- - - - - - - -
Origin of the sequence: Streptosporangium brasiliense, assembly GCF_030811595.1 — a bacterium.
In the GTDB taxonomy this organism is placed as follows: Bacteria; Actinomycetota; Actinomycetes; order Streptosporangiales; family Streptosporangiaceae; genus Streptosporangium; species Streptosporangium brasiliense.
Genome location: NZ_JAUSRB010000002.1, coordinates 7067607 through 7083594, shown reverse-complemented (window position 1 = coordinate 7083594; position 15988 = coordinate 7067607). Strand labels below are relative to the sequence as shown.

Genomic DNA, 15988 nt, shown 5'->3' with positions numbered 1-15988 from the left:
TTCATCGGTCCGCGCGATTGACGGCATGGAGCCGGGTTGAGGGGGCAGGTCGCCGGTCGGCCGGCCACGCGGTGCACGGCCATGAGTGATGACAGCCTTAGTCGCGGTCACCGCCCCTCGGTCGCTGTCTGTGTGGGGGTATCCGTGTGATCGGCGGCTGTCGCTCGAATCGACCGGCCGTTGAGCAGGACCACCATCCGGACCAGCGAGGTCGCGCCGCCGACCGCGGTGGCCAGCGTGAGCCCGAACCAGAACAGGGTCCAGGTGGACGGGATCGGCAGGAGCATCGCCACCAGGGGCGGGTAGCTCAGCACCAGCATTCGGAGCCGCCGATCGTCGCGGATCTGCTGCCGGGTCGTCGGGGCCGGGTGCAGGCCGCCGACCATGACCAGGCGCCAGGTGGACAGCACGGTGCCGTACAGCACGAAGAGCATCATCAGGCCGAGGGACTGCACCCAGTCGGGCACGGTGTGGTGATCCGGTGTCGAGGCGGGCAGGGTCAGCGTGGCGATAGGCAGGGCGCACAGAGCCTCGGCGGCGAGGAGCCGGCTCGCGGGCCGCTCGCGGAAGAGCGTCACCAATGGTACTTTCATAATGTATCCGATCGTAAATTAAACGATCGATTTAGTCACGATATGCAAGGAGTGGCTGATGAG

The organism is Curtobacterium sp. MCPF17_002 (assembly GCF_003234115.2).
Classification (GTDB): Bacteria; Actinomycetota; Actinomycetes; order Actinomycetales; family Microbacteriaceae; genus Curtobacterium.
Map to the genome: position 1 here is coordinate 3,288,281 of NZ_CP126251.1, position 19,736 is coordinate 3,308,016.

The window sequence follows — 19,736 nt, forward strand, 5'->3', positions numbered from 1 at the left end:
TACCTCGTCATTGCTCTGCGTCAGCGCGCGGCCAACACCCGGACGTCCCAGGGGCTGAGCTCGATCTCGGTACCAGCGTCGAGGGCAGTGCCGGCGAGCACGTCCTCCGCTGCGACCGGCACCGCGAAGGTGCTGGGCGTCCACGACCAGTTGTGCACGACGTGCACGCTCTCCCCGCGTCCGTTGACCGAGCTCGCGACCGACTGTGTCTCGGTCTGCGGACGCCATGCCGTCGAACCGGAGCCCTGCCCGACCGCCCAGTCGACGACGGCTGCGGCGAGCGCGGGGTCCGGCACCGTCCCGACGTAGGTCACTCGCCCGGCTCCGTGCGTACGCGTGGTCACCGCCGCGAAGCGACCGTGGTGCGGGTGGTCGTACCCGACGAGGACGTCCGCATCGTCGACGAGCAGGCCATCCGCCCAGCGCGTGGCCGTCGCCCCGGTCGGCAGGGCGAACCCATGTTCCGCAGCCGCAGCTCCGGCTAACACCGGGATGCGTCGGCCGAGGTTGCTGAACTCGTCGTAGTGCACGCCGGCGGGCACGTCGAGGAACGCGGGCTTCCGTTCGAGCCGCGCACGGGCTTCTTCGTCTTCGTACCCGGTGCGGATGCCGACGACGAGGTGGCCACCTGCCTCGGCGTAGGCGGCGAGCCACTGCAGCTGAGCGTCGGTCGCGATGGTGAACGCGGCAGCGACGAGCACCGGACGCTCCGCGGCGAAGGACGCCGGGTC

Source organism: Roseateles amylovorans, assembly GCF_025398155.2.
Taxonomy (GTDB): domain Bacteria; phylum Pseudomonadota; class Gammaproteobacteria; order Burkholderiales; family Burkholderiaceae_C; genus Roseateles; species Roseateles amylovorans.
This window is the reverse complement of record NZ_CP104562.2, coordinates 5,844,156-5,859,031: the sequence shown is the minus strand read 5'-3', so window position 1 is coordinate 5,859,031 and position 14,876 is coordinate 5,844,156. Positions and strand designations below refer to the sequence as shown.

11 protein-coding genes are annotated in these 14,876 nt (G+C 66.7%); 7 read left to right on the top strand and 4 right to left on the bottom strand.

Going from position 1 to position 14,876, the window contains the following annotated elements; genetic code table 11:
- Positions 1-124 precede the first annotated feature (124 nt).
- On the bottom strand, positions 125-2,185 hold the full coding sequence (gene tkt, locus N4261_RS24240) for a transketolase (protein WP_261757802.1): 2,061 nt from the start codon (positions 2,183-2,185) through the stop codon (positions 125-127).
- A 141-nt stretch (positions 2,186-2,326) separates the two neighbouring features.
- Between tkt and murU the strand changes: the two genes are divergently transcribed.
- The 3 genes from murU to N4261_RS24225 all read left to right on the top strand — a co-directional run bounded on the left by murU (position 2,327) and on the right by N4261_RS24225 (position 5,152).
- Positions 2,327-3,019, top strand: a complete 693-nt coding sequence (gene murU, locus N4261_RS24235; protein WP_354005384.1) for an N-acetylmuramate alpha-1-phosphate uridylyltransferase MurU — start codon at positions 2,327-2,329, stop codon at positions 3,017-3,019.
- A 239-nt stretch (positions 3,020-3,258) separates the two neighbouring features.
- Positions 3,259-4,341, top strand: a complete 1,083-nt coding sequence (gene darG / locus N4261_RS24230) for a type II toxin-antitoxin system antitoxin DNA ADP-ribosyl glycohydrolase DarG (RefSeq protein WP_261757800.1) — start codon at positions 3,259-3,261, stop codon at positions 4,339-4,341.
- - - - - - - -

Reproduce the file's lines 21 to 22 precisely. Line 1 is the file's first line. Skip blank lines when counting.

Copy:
- Positions 2,327-3,019, top strand: a complete 693-nt coding sequence (gene murU, locus N4261_RS24235; protein WP_354005384.1) for an N-acetylmuramate alpha-1-phosphate uridylyltransferase MurU — start codon at positions 2,327-2,329, stop codon at positions 3,017-3,019.
- A 239-nt stretch (positions 3,020-3,258) separates the two neighbouring features.